Pro-Choice Petition Reaches the Blue House

Pro-Choice Petition Reaches the Blue House

Jieun Choi
Jieun Choi

This week, the question of whether South Korean women should have access to legal abortions is being officially addressed at the highest levels of government.

On Sep. 30, a petitioner wrote on the presidential office’s website about lifting the abortion ban and legalizing abortion pills. The petition, now closed, garnered over 234,000 signatures within a month.

“I think unwanted birth is a tragedy to the mother, the newborn and the country,” the anonymous petitioner began the post.

According to South Korean criminal law, “a woman who procures her own miscarriage through the use of drugs or other means shall be punished” by imprisonment for up to a year or a fine up to two million won (about $1,800). An illicit abortion practitioner can also be sentenced to up to three years in prison.

Abortions are nevertheless widely practiced. The Ministry of Health and Welfare estimated that in 2010, 169,000 abortions were performed (roughly one third of how many babies were born that year). This number was down 28 percent from 2008 when the estimated number of abortions was 241,000. The actual number may still be much higher, seeing as abortions are practiced underground with no official documentation. At the time of publication, Korea Exposé was unable to obtain the most recent statistics from the ministry. 

It’s an open secret that for hefty prices, obstetricians may perform abortions even in cases that don’t precisely fit the legal exceptions (pregnancy by rape or incest or pregnancy that poses certain health risks to mother or baby). Abortion pills, though illegal, can also be easily purchased online.

The petitioner, whose gender is unknown, argues that criminalizing abortion creates significant health and safety risks for women. With no legal, regulated abortion options available, women resort to underground abortion practitioners. Pregnant women are already under physical and psychological stress. The possibility of medical accidents liable to happen in such unregulated clinics can deepen their stress, she said.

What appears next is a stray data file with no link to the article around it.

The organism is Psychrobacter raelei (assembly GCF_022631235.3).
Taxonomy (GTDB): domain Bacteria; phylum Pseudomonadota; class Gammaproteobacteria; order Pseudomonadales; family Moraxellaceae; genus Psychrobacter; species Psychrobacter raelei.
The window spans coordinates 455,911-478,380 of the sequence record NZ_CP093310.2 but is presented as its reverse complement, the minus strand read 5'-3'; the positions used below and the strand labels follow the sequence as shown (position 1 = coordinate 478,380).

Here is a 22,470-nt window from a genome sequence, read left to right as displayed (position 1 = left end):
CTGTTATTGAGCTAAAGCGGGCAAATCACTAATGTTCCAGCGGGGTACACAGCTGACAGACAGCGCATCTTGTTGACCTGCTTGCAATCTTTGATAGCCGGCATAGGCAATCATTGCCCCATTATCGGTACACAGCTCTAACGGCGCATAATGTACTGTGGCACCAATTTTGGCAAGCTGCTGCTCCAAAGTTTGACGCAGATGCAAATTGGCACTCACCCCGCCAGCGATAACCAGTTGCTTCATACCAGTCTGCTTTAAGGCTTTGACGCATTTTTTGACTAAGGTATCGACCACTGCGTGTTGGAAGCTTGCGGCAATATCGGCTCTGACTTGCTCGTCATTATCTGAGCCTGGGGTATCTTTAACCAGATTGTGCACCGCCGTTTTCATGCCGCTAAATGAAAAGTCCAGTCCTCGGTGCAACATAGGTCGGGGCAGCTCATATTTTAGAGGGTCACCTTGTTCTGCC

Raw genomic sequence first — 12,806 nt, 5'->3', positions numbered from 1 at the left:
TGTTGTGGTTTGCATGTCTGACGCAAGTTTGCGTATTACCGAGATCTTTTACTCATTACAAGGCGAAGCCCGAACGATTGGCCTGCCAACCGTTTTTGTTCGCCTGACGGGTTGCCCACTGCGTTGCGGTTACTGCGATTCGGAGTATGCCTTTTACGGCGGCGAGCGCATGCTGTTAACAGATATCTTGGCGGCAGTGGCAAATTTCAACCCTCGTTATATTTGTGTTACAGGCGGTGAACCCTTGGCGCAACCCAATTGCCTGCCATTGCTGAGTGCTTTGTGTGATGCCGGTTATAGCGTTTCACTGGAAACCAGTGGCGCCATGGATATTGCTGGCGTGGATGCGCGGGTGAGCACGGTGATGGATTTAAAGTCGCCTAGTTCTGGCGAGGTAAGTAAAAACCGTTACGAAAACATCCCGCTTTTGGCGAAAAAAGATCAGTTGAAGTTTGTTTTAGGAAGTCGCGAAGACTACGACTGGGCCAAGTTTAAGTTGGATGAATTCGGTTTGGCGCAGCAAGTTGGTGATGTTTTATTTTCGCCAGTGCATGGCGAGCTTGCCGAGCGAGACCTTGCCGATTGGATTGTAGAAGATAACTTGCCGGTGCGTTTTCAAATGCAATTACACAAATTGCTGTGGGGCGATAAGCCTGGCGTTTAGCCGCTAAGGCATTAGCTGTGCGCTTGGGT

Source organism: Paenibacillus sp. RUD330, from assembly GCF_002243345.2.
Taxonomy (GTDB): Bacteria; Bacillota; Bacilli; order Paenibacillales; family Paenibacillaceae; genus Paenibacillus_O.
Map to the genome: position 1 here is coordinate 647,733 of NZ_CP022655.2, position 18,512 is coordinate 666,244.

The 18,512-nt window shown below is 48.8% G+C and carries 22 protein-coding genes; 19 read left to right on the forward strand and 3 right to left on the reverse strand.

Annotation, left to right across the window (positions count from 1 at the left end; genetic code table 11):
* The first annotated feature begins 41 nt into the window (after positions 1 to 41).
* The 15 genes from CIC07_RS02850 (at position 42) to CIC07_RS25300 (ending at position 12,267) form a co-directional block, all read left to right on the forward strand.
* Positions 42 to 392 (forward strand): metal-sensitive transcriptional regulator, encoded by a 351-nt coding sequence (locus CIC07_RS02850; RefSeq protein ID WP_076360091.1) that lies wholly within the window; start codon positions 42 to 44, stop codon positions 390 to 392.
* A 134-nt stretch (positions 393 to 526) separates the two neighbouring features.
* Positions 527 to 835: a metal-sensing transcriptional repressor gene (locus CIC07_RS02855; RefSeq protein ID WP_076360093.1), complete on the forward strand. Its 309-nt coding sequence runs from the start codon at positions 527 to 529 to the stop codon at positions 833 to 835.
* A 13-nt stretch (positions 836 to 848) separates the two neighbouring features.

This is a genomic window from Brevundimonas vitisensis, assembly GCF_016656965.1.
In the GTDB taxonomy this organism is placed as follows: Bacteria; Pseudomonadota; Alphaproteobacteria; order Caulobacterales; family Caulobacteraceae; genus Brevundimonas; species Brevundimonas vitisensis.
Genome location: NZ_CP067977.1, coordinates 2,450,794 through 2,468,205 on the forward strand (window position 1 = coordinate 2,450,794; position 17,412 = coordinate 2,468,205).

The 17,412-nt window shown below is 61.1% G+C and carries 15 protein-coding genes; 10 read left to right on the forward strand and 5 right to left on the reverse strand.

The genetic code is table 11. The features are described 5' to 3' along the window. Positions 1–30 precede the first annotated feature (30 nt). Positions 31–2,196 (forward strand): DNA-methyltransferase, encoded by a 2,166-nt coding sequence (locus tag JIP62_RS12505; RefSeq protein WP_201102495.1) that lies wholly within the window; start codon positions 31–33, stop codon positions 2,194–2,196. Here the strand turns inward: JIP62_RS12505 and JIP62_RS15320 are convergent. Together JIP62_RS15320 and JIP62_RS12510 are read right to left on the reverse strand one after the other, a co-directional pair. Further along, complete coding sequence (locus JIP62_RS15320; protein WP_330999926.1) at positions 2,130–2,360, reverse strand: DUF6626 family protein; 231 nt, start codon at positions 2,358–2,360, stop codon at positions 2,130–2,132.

In 2015, a 17-year-old in the 23rd week of her pregnancy died during an illegal abortion surgery in Seoul, according to Yonhap News Agency. The practitioner allegedly made a false description of the reason for the surgery as “pregnancy by rape.” The practitioner was sentenced to one year in prison and suspended from medical practice for two years.

Upon introducing the petition board in August, the Moon Jae-in administration pledged to respond to any petition that receives over 200,000 signatures within 30 days. This would be the second petition to earn a response. The first petition, prompted by an assault case involving middle-schoolers, demanded a stricter punishment for juvenile delinquents. Three senior government officials subsequently discussed whether the current law was too lenient. The Blue House has yet to respond to Korea Exposé’s requests for clarification, on what a “response” to the abortion petition would entail. 


Update: The Blue House’s response to petitions does not have a set form. A response will only suggest the direction the administration will take regarding the matter and does not have legal force, according to Kim Dong-jo, a spokesman from the presidential office, on Oct. 31 2017.


Cover image: Abortion is illegal, but not uncommon in South Korea. (Source: nikosapelaths via Pixabay, CC0 Creative Commons)

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